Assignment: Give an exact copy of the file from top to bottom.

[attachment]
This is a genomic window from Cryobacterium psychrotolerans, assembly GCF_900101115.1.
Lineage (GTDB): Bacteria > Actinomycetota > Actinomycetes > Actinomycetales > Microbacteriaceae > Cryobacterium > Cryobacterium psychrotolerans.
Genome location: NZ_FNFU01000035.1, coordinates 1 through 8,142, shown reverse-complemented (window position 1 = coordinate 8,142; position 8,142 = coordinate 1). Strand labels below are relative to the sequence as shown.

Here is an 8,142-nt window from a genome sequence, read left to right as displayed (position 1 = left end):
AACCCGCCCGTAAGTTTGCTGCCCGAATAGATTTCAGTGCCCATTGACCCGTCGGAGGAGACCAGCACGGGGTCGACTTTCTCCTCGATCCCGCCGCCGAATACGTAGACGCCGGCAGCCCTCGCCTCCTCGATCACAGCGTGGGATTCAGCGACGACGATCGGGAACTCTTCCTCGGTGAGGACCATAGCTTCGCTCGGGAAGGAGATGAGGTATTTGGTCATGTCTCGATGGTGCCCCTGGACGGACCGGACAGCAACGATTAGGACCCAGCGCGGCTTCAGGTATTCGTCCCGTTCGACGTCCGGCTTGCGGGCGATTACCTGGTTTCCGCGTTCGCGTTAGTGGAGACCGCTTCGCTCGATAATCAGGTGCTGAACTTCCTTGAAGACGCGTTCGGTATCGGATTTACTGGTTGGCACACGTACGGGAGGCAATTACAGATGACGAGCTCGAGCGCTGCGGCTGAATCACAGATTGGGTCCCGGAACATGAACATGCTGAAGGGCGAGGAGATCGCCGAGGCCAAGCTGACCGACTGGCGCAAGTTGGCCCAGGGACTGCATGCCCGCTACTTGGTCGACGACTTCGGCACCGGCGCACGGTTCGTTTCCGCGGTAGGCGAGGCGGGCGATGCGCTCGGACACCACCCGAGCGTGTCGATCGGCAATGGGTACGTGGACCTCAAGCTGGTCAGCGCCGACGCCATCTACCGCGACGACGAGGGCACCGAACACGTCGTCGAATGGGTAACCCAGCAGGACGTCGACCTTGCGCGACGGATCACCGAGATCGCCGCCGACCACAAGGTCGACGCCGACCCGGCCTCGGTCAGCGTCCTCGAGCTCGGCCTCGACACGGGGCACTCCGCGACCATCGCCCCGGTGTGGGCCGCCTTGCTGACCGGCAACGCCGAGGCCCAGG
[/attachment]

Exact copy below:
This is a genomic window from Cryobacterium psychrotolerans, assembly GCF_900101115.1.
Lineage (GTDB): Bacteria > Actinomycetota > Actinomycetes > Actinomycetales > Microbacteriaceae > Cryobacterium > Cryobacterium psychrotolerans.
Genome location: NZ_FNFU01000035.1, coordinates 1 through 8,142, shown reverse-complemented (window position 1 = coordinate 8,142; position 8,142 = coordinate 1). Strand labels below are relative to the sequence as shown.

Here is an 8,142-nt window from a genome sequence, read left to right as displayed (position 1 = left end):
AACCCGCCCGTAAGTTTGCTGCCCGAATAGATTTCAGTGCCCATTGACCCGTCGGAGGAGACCAGCACGGGGTCGACTTTCTCCTCGATCCCGCCGCCGAATACGTAGACGCCGGCAGCCCTCGCCTCCTCGATCACAGCGTGGGATTCAGCGACGACGATCGGGAACTCTTCCTCGGTGAGGACCATAGCTTCGCTCGGGAAGGAGATGAGGTATTTGGTCATGTCTCGATGGTGCCCCTGGACGGACCGGACAGCAACGATTAGGACCCAGCGCGGCTTCAGGTATTCGTCCCGTTCGACGTCCGGCTTGCGGGCGATTACCTGGTTTCCGCGTTCGCGTTAGTGGAGACCGCTTCGCTCGATAATCAGGTGCTGAACTTCCTTGAAGACGCGTTCGGTATCGGATTTACTGGTTGGCACACGTACGGGAGGCAATTACAGATGACGAGCTCGAGCGCTGCGGCTGAATCACAGATTGGGTCCCGGAACATGAACATGCTGAAGGGCGAGGAGATCGCCGAGGCCAAGCTGACCGACTGGCGCAAGTTGGCCCAGGGACTGCATGCCCGCTACTTGGTCGACGACTTCGGCACCGGCGCACGGTTCGTTTCCGCGGTAGGCGAGGCGGGCGATGCGCTCGGACACCACCCGAGCGTGTCGATCGGCAATGGGTACGTGGACCTCAAGCTGGTCAGCGCCGACGCCATCTACCGCGACGACGAGGGCACCGAACACGTCGTCGAATGGGTAACCCAGCAGGACGTCGACCTTGCGCGACGGATCACCGAGATCGCCGCCGACCACAAGGTCGACGCCGACCCGGCCTCGGTCAGCGTCCTCGAGCTCGGCCTCGACACGGGGCACTCCGCGACCATCGCCCCGGTGTGGGCCGCCTTGCTGACCGGCAACGCCGAGGCCCAGG